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On Being Just a Textual Critic

I’ve decided to address a question about my own academic life in this week’s Readers’ Mailbag.  It involves an issue that comes up a lot, but not in this form.



Is there a story (post) about your move from textual criticism to other things?



I can’t remember if there is (though I’m sure someone will tell me!).  But I would like to say something about it, since it is an issue that seems to come up a good deal, not usually from people who are genuinely interested in knowing about my academic life per se (as this questioner is), but from critics who aren’t at *all* interested, but who want to inform their readers that my books are not written by an expert but by someone who was only trained as a textual critic.

Most recently this was brought to my attention in a comment by the Christian apologist, himself a professional philosopher, William Lane Craig, who told his readers that I had no expertise on the question of whether Jesus’ tomb was empty after the “resurrection,” since I was trained as a textual critic and wasn’t a historian.

I have to admit, I always laugh when I hear something like that.  For one thing, Craig knows nothing about my education or training (he certainly, for example, doesn’t know what Masters and PhD seminars and examinations I took in my graduate work).  For another thing, what would it take for a person to be an expert on the disciples’ claims about Jesus’ tomb?  Does someone need to have a PhD in Empty Tomb Studies?

In any event, first let me make sure we’re all on the same page.  When someone says that my training and expertise is in “textual criticism,” that could be and often is misunderstood by lay readers.   Textual criticism does not refer to the analysis and interpretation of literary texts, as many people assume.  It is a technical term that refers to the field that tries to decide what an author originally wrote (completely independently of what he actually *meant* or the historical circumstances of his writing).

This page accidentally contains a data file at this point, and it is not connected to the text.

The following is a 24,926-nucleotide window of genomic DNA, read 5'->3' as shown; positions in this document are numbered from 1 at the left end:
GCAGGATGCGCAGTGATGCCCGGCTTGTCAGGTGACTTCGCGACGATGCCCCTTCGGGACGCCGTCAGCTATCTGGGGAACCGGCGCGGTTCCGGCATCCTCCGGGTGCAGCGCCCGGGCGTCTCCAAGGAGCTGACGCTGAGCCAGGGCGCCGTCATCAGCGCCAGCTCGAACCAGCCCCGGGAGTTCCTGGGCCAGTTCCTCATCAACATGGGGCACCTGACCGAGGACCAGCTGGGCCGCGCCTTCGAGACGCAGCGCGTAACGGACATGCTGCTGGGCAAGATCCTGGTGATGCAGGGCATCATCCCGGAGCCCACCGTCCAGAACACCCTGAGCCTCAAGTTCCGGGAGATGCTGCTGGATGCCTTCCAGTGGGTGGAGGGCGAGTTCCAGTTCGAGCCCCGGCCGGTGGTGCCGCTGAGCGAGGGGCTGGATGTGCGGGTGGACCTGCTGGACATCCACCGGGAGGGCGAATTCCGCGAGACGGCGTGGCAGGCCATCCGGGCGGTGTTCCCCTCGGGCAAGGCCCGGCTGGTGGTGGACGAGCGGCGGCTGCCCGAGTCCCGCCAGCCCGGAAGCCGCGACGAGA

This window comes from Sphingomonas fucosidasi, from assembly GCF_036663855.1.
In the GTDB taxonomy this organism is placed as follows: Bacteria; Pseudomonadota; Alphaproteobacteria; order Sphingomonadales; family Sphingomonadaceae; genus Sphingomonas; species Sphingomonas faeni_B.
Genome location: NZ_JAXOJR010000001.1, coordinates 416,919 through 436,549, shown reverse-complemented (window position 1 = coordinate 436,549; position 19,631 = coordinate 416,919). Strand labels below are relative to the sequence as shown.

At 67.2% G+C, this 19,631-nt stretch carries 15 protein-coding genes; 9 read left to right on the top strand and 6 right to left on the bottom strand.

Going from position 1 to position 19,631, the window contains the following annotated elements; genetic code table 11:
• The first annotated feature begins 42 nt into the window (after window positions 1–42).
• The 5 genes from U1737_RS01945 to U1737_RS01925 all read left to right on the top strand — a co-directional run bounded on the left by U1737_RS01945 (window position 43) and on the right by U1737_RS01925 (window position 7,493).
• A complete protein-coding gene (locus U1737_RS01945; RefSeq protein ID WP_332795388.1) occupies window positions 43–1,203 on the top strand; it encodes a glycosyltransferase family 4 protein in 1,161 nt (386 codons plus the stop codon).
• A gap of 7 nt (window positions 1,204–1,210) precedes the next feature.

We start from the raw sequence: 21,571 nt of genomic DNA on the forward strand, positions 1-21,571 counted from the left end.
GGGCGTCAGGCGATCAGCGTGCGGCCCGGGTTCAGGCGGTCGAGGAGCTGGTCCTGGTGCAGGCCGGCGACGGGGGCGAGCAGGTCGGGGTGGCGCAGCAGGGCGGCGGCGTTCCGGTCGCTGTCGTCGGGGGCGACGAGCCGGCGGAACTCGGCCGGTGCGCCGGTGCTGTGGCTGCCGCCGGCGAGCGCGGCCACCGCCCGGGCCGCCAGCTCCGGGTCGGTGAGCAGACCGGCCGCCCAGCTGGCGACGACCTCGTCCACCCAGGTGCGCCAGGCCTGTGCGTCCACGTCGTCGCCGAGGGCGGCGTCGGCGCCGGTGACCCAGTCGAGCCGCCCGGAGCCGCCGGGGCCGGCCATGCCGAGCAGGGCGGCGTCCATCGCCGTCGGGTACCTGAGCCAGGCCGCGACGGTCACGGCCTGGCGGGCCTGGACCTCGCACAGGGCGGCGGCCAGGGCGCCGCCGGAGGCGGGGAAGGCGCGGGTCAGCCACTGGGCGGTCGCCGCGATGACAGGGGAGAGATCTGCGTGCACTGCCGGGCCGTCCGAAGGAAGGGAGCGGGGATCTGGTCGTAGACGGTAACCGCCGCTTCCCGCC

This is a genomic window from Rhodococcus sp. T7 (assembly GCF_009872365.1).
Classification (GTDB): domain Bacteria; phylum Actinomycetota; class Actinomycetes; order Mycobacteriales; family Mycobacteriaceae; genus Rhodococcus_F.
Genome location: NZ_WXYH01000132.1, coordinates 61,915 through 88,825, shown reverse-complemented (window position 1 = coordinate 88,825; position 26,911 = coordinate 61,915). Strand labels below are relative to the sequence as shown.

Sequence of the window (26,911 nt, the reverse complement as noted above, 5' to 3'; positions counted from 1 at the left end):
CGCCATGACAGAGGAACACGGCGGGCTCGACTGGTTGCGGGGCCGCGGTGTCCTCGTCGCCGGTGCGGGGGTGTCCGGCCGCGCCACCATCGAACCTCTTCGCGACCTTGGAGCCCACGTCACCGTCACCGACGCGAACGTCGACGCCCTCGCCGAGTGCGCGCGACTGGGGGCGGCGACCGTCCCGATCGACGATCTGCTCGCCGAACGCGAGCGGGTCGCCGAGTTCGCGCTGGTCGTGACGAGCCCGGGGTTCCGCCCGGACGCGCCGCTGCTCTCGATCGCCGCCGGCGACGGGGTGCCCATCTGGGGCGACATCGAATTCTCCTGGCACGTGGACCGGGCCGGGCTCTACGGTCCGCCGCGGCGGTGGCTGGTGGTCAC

Textual critics of Shakespeare try to figure out what the Bard actually wrote when he produced Hamlet, given the fact that we don’t have his original manuscript but only later ones that are significantly different from each other.   So too with textual critics of Milton, and Chaucer, and all the ancient Greek and Latin classics and … and every author who wrote before the invention of printing (and even after).  Textual critics of the New Testament explore the many, many manuscripts of the New Testament to try to figure out what words probably go back to the original authors.

Normally when an academic indicates that another academic is a textual critic, they almost *always* mean that — either with respect, or more commonly (it may be surprising to know from an outsider’s perspective), with a roll of the eyes – that the person is a trained technician who can get into the detailed nitty gritty – and is needed for that – but cannot get outside of that.  He’s the mechanic who can fix your fuel injector, but he’s not an intellectual who can write about the historical and economic significant of the invention of the automobile.  Of course, most of us who do *not* roll our eyes think that doing the latter is no better or more important than the former.  On the contrary, the former is what we are very much more interested and invested in.  And it requires a massive amount of knowledge.  My father-in-law was a mechanic, and I couldn’t believe what he knew and could do.  But in only rare instances would you expect your local mechanic to write a lengthy treatise of the varying roles of automotive technology in Marxist vs. Capitalist societies.

When someone indicates that I’m a textual critic, what they almost always mean (in coded language) is that I’m ONLY a textual critic.  I can read manuscripts and decide which ones are more likely original at one point or another, but I have no ability to interpret them, or to reconstruct the historical events that they purport to discuss.   That takes completely different skills.  So if I make a comment about what an ancient text means, or about the history that lies behind it, I’m just guessing, as someone who is trained as a technician and has no business doing other things.

This may sound like a cynical read – but I can assure you it is right.  I had a friend in graduate school who used to give an analogy from one of the other realms I was once passionate about, competitive tennis.  He said that textual critics were the ones who strung the rackets; they weren’t the ones who knew how to play the game.